• As he became involved with other mining companies, various experiencescome to mind. In the area outside the Subic zone (Zambales in Luzon),the political bickering in forest management projects was only a ruse toearn money for those in the decision-making positions. He also workedwith a company in Nueva Vizcaya whose forested areas survived, butmainly due to the guards that secured and controlled the area and werepaid for by the company. Part of the community development wherePaul took charge was the planting of trees, part of the compliancethat the company undertook, and without the participation of theCommunity-based Forest Management(CBFM) holders in the area.For Paul, forests are always related to the social side, the poverty side.The managed forests he has seen so far are not in CBFM areas. CBFMas a tenurial right means one can do anything with the area, even putup a rest house.The speculative behavior he associates with mining areas, he also seesin CBFM areas. “Do communities want to manage CBFMs, or dothey want quick money?”Paul asks. A major incentive is survival bycommunities, and if the forest area is the water source, then the valueof forests goes higher. But having a CBFM instrument or none makesno difference to those living inside forests.At a macro level, he views land-use planning and management asessential in specific forest area management. Poor people put pressureon the forests as well, as that is their only source of income, due to lackof other opportunities and coupled with the lack of basic social services Forest Faces Mining and forests in 20 Yearsfrom the government. Easing that pressure can come about through acomprehensive approach to land use planning, with CBFM rights orwithout. The speculative behavior Paul Azarcon associates with mining areas, he also sees in CBFM areas.Paul is also asking whether the CBFM and ISF (Integrated Social “Do communities want to manage CBFMs, or do they want quick money?”Forestry) programs have had successes in providing income forcommunities, but which may have put unnecessary pressure on forestsdue to poorly designed and poorly monitored resource managementframeworks. 43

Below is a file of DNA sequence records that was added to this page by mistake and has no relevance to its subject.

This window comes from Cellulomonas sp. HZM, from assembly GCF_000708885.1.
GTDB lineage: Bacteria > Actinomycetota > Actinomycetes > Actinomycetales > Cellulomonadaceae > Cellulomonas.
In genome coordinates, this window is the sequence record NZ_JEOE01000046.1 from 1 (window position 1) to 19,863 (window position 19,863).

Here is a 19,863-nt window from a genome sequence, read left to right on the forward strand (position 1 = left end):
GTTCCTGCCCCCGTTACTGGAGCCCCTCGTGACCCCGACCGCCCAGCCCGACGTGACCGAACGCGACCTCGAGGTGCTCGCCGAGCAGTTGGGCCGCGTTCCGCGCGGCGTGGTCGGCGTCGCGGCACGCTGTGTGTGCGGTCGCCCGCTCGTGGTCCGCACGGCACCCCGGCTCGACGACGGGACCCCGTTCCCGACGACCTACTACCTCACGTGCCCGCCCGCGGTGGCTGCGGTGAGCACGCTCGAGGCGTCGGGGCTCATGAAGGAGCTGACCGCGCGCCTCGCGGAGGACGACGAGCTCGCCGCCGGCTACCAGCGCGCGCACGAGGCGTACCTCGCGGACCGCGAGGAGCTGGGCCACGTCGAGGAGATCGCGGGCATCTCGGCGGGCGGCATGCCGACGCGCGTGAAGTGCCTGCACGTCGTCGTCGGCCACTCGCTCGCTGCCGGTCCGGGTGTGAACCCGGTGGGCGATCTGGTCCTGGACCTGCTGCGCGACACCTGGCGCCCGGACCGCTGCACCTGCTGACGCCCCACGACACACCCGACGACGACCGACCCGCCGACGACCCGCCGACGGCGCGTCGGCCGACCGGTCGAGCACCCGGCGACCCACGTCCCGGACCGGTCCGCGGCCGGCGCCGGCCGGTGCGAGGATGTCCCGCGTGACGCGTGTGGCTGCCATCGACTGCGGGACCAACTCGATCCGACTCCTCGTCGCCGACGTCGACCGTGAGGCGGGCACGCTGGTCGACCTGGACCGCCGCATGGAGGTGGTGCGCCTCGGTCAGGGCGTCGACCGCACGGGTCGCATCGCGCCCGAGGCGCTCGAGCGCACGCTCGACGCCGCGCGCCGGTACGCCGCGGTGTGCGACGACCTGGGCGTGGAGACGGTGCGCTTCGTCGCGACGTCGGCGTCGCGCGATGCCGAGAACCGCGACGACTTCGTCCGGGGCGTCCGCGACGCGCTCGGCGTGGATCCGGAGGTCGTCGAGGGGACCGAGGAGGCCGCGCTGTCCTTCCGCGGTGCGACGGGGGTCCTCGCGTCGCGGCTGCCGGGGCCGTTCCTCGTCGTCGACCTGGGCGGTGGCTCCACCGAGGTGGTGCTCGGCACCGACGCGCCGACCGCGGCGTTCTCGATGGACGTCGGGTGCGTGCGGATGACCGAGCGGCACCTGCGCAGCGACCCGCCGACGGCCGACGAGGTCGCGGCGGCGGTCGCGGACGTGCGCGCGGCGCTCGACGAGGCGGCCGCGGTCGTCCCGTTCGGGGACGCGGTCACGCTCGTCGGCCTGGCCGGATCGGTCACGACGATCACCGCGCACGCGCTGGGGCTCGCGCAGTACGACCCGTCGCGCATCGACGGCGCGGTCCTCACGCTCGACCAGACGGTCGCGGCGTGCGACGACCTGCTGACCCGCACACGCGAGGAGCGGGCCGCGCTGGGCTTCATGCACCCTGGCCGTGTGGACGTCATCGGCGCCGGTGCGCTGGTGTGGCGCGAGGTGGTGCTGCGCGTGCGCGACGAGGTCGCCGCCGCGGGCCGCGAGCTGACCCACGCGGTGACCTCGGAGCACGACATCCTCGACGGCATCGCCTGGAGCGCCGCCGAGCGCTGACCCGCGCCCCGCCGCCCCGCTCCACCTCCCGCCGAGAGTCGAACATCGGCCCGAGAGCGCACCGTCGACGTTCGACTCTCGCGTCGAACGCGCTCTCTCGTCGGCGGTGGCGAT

• At the micro level, what difference does it really make for poor Tampakan was purchased at US$4-$5 per share, and sold later at communities between these acronymed projects and forest US$9-$10 per share. Tracking the developments in the export- management projects of mining companies? There are reforestation import banks will be crucial. and other projects factored into a mineral development activity that are part of a mining company’s feasibility study. But will Paul sees that “mining will be re-inventing itself ” and that there all companies do it? Who does the monitoring, the Mines and will be added revenues from preserving, not cutting, trees as Geosciences Bureau (MGB) or the Forest Management Bureau? He carbon sinks and in focusing on income generating activities for thinks that the MGB should be more than capable of monitoring. communities in mining sites. Pollution control equipment and renewable energy options will be continuously explored to the Small-scale miners are another story altogether. Paul describes extent of “getting profit from trying green, not cheaper” options. them simply as ore collectors, and with no accountability and responsibility for the damage and impact wrought by their In the end, both Paul and Ed see the cumulative impact of mining activities. in 20 years as less than all the subdivisions being developed in Metro Manila. The process will build up slowly, at the same time Both Paul and Ed agree that within 20 years, the Philippines will shoring up confidence. have matured, the industry will have matured and become more responsible in operations. An area of improvement should focus on In terms of forests, regeneration and reforestation need to be the inclusion of China (which is currently a buyer, not an investor) seriously looked into and implemented as major elements in mining in the industry. rehabilitation plans. It will be a slow maturity, with pressure coming from other companies driving the system of responsibility. The best practice is to show that it works. The learning experience with Lafayette that operates on Rapu-rapu Island is that “nobody in the industry wants to be like a Lafayette” and lose substantial capital in the process. The small to medium companies that have small to medium risks will survive, as they will be more than able to navigate the regulatoryForest Faces Mining and forests in 20 Years waters. Both also share the view that major mine openings in the next 20 years will be limited as the Philippines is ranked very low as an unstable regime, with political and sovereign risks still very high. Even the Tampakan copper mine in Mindanao, generally viewed as a world-class mine, was sold earlier because of sovereign and political risks, and Ed and Paul do not see this mine opening soon, even with renewed and activated investment. In 1994 and 1995,44